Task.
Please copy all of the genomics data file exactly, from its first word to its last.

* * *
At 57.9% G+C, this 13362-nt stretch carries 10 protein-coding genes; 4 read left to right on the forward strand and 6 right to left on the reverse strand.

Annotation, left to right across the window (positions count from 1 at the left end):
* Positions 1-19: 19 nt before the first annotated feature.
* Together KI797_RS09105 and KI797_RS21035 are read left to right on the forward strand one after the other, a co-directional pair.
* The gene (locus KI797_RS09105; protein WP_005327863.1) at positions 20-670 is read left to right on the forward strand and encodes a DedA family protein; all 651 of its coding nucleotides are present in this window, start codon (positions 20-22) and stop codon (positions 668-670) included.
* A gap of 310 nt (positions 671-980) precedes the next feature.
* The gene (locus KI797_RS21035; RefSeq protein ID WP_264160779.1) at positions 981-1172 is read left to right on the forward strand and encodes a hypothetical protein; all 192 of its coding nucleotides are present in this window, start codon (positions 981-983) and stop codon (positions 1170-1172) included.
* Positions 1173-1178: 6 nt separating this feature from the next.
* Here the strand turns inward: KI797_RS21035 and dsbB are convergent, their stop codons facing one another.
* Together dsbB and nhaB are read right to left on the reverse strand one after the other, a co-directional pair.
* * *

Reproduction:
At 57.9% G+C, this 13362-nt stretch carries 10 protein-coding genes; 4 read left to right on the forward strand and 6 right to left on the reverse strand.

Annotation, left to right across the window (positions count from 1 at the left end):
* Positions 1-19: 19 nt before the first annotated feature.
* Together KI797_RS09105 and KI797_RS21035 are read left to right on the forward strand one after the other, a co-directional pair.
* The gene (locus KI797_RS09105; protein WP_005327863.1) at positions 20-670 is read left to right on the forward strand and encodes a DedA family protein; all 651 of its coding nucleotides are present in this window, start codon (positions 20-22) and stop codon (positions 668-670) included.
* A gap of 310 nt (positions 671-980) precedes the next feature.
* The gene (locus KI797_RS21035; RefSeq protein ID WP_264160779.1) at positions 981-1172 is read left to right on the forward strand and encodes a hypothetical protein; all 192 of its coding nucleotides are present in this window, start codon (positions 981-983) and stop codon (positions 1170-1172) included.
* Positions 1173-1178: 6 nt separating this feature from the next.
* Here the strand turns inward: KI797_RS21035 and dsbB are convergent, their stop codons facing one another.
* Together dsbB and nhaB are read right to left on the reverse strand one after the other, a co-directional pair.